tablets Shavuot begins on Saturday evening,May 23rd. Biblically referred to as the Festival of Weeks (Pentacost in Christian religions), the Festival of Reaping, the Day of First Fruits, and is considered the day of the receiving of the Torah. This two-day holiday officially concludes the Passover season that began 50 days prior and was linked to this moment by the Counting of the Omer. Traditionally this day is celebrated as if all Jews were present at the receiving of the Torah at Sinai. It is also commemorative of those who have converted (the book of Ruth is read) in recognition of their modern-day acceptance of Torah. Dairy foods are traditionally consumed since until the Torah, there were no laws for the proper slaughtering of animals. Another explanation is attributed to King Solomon who portrayed the Torah as "honey and milk are under your tongue" (Song of Songs 4:11). Yizkor is observed on the second day of Shavuot.



LOCATION ALERT! Starting in January of 2015 we returned to Bnai Sholem as our regular location for Friday Night Shabbat services. Our change of venue to Vintage Gardens was a big hit, but with no members currently residing there, it was time to come home to our regular location at Bnai Sholem. Since then, we have begun to alternate locations with Temple Adath Joseph as we join together as a Jewish community. We may also occasionally find it necessary to cancel our Shabbat service. If you are planning on visiting us call 248-4248 to let us know your plans and we can verify services are being held and where. We always try to send out a text notice and prominently put a notice at the top of this page as soon as we know there are changes in the schedule. YOU CAN ALSO CHECK THE LEFT PANEL FOR NOTICES OF LATE CHANGES.

We invite you to join us and enjoy the family spirit of Judaism at Temple B'nai Sholem throughout the year. There is plenty of available seating for Shabbat. For a full listing of scheduled service times, see our activities page or leader schedule.


Special Message

Bob Ott President Bob Ott - Following a difficult Winter with the loss of some of our members, Bnai Sholem, Temple Adath Joseph, and the Jewish community are experiencing the rebirth of Spring as we celebrate the Sabbath together by alternating service locations and styles every couple of weeks. What began in March will continue through Summer until the High Holy Days in the Fall. Together we are finding that we have more in common than there are differences. With some distinctive differences in how we each conduct our High Holy Day services, we will conduct those services separately with the goal of developing a combined service in 2016 that will allow us to share this special time together while honoring the flavor and traditions that each of our services offer.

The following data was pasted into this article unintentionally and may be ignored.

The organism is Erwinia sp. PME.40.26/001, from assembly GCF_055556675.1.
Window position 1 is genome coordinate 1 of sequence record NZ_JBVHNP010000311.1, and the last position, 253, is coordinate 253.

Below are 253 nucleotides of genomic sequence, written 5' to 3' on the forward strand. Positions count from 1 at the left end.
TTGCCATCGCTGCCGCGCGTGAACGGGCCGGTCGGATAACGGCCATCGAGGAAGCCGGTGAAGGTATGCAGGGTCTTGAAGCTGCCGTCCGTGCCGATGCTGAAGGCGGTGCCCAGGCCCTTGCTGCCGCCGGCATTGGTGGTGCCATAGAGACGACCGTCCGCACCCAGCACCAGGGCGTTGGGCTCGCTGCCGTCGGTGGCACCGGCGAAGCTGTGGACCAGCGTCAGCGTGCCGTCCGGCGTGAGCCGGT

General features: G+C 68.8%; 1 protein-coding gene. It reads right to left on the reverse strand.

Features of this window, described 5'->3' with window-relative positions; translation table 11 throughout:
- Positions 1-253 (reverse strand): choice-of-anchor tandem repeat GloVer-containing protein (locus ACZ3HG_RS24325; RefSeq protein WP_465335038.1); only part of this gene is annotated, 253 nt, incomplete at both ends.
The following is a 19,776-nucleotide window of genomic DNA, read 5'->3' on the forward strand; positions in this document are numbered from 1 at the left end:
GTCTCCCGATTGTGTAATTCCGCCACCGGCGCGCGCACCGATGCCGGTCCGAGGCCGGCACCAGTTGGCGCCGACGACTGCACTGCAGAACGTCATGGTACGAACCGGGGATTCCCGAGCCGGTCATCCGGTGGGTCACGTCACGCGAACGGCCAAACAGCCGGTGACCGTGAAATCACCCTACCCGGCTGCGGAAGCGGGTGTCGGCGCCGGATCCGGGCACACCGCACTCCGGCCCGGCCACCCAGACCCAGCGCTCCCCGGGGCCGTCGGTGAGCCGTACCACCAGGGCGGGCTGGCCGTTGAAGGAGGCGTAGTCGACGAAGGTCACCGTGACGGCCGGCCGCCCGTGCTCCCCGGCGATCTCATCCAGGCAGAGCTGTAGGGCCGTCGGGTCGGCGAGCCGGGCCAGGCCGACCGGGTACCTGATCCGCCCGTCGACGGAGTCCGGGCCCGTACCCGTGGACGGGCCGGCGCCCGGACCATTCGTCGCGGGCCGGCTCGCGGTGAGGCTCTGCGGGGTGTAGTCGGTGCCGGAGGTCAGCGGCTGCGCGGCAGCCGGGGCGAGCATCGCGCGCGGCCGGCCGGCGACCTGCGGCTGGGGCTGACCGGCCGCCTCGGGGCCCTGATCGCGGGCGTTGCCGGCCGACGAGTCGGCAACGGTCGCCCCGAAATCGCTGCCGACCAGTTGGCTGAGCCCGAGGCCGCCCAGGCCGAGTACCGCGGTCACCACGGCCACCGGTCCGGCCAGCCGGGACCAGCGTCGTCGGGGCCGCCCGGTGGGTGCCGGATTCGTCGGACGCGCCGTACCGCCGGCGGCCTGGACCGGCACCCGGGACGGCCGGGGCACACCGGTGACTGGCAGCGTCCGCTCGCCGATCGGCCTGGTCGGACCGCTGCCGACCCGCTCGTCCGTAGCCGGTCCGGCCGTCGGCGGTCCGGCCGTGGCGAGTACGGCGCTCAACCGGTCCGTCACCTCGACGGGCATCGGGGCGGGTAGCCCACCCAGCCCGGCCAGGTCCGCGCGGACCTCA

Shabbat Schedule January through July 2015

Vice Pres. Steve Rosenak -
Leaders and volunteers for the months of January through July, are listed below. If you would like to be the leader of a Friday night service or just present a guest sermon contact Shul Vice President, Steve Rosenak (816-646-1101). The sisterhood can always use additional help preparing and serving for the weekly Oneg following Friday night's service, so feel free to contact one of this month's volunteers to see what is needed, to be added to the regular list, or just pitch in if the mood moves you.
  • January Circle: Rose Mazvinsky, Bernice Day, Kismet Eveloff, Marsha Rosenthal, Linda Kozminski, Grace Day
  • Jan. 2, Shabbata; leader - Sherrie Ott; Cantor - Bob Ott
  • Jan. 9, Shabbat: Leader - Open; Cantor - Bob Ott
  • Jan. 16, Shabbat: Leader - Steve Rosenak; Cantor - Bob Ott
  • Jan. 23, Shabbat: Leader - Marsha Conant: Cantor - Bob Ott
  • Jan. 30, Shabbat: Leader - Julie Miller; Cantor -Bob Ott

  • February Circle: Sherrie Ott, Dorathea Polsky, Marsha Conant, Elaine Zidell
  • Feb. 6, Shabbat: Leader - Bob Ott; Cantor - Bob Ott
  • Feb. 13, Shabbat: Leader - Open; Cantor - Bob Ott
  • Feb. 20, Shabbat: Leader - Sherrie Ott; Cantor - Bob Ott
  • Feb. 27, Shabbat: Leader - Open; Cantor - Bob Ott

  • March Leaders
  • Mar. 6, 6PM at Temple Adath Joseph
  • Mar. 13, 6PM at Temple Adath Joseph
  • Mar. 20, 6PM at Temple Adath Joseph: Leader - Nadine Smith; Cantor - Bob Ott
  • Mar. 27, 6PM Shabbat: Leader - Sherrie Ott: Cantor - Bob Ott

  • April Leaders
  • April 3, 6PM Passover at Adath Joseph - COMMUNITY SEDER
  • April 10, 6PM Shabbat: Leader - Bob Ott; Cantor - Bob Ott
  • April 17, 6PM Shabbat: Leader - Open; Cantor - Bob Ott
  • April 24, 6PM at Temple Adath Joseph

  • May Circle: Sherrie Ott, Dorathea Polsky, Marsha Conant, Elaine Zidell
  • May 1, 6PM at Temple Adath Joseph
  • May 8, 6PM at Bnai Sholem; Leader & Cantor - Bob Ott
  • May 15, Shabbat: Leader & Cantor - Bob Ott
  • May 22, 6PM at Temple Adath Joseph
  • May 29, 6PM at Temple Adath Joseph; Leader Rabbi Linda Stiegman

  • June Circle: Julie Miller, Beverly Cohen, Carol Housh, Sandy Rosenak, Marcia Powell, Harriet Smolly
  • June 5, 6PM at Bnai Sholem; Leader - ; Cantor - Bob Ott
  • June 12, 6PM at Bnai Sholem; Leader - Julie Miller; Cantor - Bob Ott
  • June 19, 6PM at Temple Adath Joseph
  • June 26, 6PM at Temple Adath Joseph

  • July Circle: Rose Mazvinsky, Bernice Day, Kismet Eveloff, Marsha Rosenthal, Linda Kozminski, Grace Day
  • July 3, Independence Day Weekend: NO SERVICES
  • July 10, 6PM at Bnai Sholem; Leader - Open; Cantor - Bob Ott
  • July 17, 6PM at Bnai Sholem; Leader - Steve Rosenak; Cantor - Bob Ott
  • July 24, 6PM at Temple Adath Joseph
  • July 31, 6PM at Temple Adath Joseph